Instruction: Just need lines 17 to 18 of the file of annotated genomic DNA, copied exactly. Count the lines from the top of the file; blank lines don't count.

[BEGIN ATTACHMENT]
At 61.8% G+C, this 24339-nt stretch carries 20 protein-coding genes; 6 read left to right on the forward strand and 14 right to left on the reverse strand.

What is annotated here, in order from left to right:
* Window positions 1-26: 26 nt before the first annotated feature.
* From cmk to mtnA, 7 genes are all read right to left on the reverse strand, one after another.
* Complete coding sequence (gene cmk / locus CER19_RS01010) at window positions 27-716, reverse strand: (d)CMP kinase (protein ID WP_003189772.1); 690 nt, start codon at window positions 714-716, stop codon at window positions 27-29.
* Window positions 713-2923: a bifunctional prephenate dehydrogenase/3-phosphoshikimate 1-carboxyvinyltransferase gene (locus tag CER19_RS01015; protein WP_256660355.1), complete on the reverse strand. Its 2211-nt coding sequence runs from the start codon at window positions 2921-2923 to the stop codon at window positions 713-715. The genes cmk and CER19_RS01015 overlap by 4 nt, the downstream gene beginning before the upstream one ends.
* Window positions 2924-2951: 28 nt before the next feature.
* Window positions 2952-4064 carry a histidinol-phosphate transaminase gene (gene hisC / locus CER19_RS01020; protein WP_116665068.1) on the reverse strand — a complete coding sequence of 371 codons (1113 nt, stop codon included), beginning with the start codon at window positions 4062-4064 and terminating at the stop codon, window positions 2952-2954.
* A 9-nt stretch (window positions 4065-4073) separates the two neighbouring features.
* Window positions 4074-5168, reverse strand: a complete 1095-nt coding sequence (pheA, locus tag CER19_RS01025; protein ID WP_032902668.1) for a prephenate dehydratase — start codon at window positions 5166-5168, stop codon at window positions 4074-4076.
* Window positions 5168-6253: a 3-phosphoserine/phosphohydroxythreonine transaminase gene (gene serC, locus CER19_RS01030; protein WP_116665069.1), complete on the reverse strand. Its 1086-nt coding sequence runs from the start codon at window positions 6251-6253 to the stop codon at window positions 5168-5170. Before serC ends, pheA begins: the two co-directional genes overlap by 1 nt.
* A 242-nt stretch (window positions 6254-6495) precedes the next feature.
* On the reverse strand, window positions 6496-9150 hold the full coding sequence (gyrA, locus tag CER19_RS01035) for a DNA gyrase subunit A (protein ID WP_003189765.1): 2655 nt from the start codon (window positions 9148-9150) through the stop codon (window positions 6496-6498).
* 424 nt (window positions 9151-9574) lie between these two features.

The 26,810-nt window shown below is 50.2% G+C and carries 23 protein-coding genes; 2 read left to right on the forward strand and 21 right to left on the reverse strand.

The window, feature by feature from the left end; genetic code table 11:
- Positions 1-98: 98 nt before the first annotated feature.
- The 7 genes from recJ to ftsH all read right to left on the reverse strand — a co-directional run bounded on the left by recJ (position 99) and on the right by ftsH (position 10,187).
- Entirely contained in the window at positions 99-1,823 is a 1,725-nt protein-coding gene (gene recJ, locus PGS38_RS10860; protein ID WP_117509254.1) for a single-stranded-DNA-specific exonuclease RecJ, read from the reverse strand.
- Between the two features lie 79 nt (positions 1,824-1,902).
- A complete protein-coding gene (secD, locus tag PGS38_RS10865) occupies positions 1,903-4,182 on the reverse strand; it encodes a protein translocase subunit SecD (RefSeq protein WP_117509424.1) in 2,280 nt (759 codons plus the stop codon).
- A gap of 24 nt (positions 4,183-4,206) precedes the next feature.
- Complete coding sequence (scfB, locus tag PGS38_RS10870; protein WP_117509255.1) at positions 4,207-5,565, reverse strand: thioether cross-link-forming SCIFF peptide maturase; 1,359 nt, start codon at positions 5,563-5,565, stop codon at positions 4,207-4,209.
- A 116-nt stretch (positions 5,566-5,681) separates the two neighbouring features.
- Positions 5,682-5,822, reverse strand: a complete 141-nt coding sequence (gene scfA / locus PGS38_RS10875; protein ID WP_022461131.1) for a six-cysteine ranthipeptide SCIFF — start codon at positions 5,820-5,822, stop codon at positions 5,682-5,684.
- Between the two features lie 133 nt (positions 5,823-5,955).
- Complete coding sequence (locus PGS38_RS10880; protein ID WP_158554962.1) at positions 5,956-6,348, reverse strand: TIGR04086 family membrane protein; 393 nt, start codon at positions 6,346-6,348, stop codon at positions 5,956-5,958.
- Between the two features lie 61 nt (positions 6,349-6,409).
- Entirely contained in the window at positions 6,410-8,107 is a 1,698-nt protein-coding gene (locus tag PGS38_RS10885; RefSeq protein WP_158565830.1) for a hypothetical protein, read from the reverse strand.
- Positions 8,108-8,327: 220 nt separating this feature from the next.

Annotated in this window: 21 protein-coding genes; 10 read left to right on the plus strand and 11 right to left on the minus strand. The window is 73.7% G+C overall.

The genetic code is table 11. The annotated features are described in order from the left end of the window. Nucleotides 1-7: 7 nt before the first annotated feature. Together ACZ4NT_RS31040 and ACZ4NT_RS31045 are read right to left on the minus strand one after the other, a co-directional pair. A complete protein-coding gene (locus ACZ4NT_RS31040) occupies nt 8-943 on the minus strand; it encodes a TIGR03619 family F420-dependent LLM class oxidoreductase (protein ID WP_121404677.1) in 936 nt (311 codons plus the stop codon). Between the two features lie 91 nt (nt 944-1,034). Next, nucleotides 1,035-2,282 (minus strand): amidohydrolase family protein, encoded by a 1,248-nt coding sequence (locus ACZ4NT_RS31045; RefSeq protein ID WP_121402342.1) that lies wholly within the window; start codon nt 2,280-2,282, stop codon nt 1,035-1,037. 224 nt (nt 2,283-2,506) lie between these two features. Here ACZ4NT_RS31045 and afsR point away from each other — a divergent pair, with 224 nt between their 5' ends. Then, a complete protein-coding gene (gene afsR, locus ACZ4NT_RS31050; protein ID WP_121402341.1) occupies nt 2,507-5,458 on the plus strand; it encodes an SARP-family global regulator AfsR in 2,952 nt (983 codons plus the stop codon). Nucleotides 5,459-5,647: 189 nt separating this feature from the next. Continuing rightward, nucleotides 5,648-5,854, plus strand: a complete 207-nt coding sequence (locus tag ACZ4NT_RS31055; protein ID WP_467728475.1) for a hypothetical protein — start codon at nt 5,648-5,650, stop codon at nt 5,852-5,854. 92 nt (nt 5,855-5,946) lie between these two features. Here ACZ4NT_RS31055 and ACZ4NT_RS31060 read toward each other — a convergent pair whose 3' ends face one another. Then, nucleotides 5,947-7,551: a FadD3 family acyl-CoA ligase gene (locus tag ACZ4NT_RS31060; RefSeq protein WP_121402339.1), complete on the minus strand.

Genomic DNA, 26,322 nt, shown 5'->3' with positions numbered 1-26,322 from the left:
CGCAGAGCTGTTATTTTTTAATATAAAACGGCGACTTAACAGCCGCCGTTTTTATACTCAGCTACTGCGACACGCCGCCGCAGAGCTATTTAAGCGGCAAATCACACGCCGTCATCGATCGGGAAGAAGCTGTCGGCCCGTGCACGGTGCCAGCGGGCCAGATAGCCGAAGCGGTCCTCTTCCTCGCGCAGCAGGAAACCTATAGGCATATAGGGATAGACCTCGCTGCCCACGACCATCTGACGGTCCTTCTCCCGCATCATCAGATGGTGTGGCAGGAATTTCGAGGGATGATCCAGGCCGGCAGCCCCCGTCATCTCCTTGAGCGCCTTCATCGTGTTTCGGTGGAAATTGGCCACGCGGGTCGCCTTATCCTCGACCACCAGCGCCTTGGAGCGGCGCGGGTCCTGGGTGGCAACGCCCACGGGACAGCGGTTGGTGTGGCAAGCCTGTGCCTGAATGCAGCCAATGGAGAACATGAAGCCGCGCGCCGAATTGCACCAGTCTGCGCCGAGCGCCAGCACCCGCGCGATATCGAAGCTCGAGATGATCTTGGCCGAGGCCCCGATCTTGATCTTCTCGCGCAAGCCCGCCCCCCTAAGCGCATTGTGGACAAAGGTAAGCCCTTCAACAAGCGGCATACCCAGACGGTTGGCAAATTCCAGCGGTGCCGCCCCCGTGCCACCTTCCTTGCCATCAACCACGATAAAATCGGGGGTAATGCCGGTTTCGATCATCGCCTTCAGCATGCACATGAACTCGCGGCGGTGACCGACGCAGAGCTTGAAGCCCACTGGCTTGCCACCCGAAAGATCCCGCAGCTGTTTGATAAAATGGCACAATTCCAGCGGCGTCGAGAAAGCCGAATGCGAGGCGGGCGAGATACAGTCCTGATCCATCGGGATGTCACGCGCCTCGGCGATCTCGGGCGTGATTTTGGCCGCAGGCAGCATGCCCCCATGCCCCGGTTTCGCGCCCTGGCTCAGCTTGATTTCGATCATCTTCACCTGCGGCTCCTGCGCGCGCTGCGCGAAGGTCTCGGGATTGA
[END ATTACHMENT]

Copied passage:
- Positions 1-98: 98 nt before the first annotated feature.
- The 7 genes from recJ to ftsH all read right to left on the reverse strand — a co-directional run bounded on the left by recJ (position 99) and on the right by ftsH (position 10,187).